Central & Eastern Europe: CEE keeps pace through third quarter
November 28, 2018
Preliminary estimates revealed that growth across Central and Eastern Europe (CEE) held up in the third quarter, defying expectations of a slowdown. Regional growth was penciled-in at 4.2% year-on-year in the third quarter), matching the second quarter as the slowest expansion in nearly two years but beating analysts’ expectations of a more tapered 3.8% outturn nonetheless. Although comprehensive third-quarter national accounts are outstanding throughout the region, available indicators suggest that the region’s economic momentum was sustained thanks to upbeat internal dynamics—and, in particular, due to private-sector spending and public-sector investment. This likely offset weaker external demand, which appeared to ebb through the quarter amid cooling demand from the Eurozone and the unfolding economic crisis in Turkey.
In Poland, third-quarter growth beat analysts’ expectations, tying the second quarter for one of the strongest outturns of the past decade. A tight labor market has been fueling wage growth and likely lifted household spending in turn, while the absorption of EU-linked structural funding is expected to have propelled the further recovery of fixed investment. Meanwhile, similar demand-side dynamics were at play in Romania and Slovakia where growth accelerated from a quarter earlier. In Romania, rising employment looks to have bolstered household spending, while the heavier absorption of structural funds may have brought about a recovery of fixed investment. Public-sector wage hikes, despite blowing up the year-to-date fiscal deficit, appeared to support gains.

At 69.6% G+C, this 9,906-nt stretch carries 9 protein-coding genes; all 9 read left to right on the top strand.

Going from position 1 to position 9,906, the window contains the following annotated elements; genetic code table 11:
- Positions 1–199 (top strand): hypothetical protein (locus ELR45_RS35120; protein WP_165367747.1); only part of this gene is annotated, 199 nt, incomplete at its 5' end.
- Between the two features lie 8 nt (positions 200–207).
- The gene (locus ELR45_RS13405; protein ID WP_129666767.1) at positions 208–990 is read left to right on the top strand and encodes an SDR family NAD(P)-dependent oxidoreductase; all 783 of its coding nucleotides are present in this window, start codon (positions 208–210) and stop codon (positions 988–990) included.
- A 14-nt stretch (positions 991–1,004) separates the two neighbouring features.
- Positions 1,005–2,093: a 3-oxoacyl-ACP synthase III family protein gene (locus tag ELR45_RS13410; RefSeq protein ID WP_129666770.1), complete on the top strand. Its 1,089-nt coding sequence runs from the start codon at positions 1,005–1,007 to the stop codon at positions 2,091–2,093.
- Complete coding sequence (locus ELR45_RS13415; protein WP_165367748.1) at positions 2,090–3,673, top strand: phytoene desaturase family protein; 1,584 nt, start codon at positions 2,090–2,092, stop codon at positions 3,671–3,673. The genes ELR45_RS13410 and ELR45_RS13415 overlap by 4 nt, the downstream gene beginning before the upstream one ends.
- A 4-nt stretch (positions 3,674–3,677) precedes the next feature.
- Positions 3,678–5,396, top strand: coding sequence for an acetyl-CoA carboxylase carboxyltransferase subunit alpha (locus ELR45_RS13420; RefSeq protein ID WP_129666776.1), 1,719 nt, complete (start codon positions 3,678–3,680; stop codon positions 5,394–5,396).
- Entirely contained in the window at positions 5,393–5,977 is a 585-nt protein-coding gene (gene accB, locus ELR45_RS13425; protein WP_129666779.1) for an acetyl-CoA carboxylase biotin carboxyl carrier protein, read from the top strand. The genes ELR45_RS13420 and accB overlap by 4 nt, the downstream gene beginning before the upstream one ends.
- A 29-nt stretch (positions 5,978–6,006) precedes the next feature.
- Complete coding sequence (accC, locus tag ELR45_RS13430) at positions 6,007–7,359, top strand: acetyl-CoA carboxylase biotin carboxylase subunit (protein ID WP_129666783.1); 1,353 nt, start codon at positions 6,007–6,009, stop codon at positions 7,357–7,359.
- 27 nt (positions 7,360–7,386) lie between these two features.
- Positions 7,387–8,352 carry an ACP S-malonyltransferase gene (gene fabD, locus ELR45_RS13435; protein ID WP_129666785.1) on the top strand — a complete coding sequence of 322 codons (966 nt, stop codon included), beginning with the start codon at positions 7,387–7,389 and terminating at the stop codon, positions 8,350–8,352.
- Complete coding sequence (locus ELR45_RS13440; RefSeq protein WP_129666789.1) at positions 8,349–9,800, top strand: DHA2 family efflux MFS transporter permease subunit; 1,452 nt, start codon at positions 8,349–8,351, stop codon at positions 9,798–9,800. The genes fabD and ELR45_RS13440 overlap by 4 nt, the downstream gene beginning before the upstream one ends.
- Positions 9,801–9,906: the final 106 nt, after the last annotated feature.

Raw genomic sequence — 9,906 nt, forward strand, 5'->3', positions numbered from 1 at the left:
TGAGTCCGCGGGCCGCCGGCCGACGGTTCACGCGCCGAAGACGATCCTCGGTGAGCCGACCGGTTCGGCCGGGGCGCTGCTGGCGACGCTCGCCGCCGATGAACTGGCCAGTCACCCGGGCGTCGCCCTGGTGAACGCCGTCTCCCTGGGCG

Despite strong internal metrics, both the Czech Republic and Hungary saw third-quarter growth tick down from a quarter earlier amid weaker external-sector dynamics. In the Czech Republic, a broader Eurozone slowdown appeared to dent external demand while, in Hungary’s case, exports look to have taken a bruising from the tapering of Germany’s automotive industry. Meanwhile, flash estimates for two of the Baltic economies and Bulgaria hint that sluggish foreign trade—both east- and west-looking—also held back growth in the quarter.
In politics, recent weeks were underscored by competing narratives. In Poland, a rare de-escalation of tensions with the European Union arose on the heels of the government’s decision to backtrack on its controversial judicial reforms and reinstate two dozen of the country’s Supreme Court judges. Events occurred in the aftermath of local elections, and was likely an attempt by the incumbents to fend off an effective line of attack ahead of next year’s parliamentary elections. Analysts viewed the event as a net-positive in the Law and Justice (PiS) government’s ongoing skirmish with European lawmakers and bodes well for warmer relations with the bloc.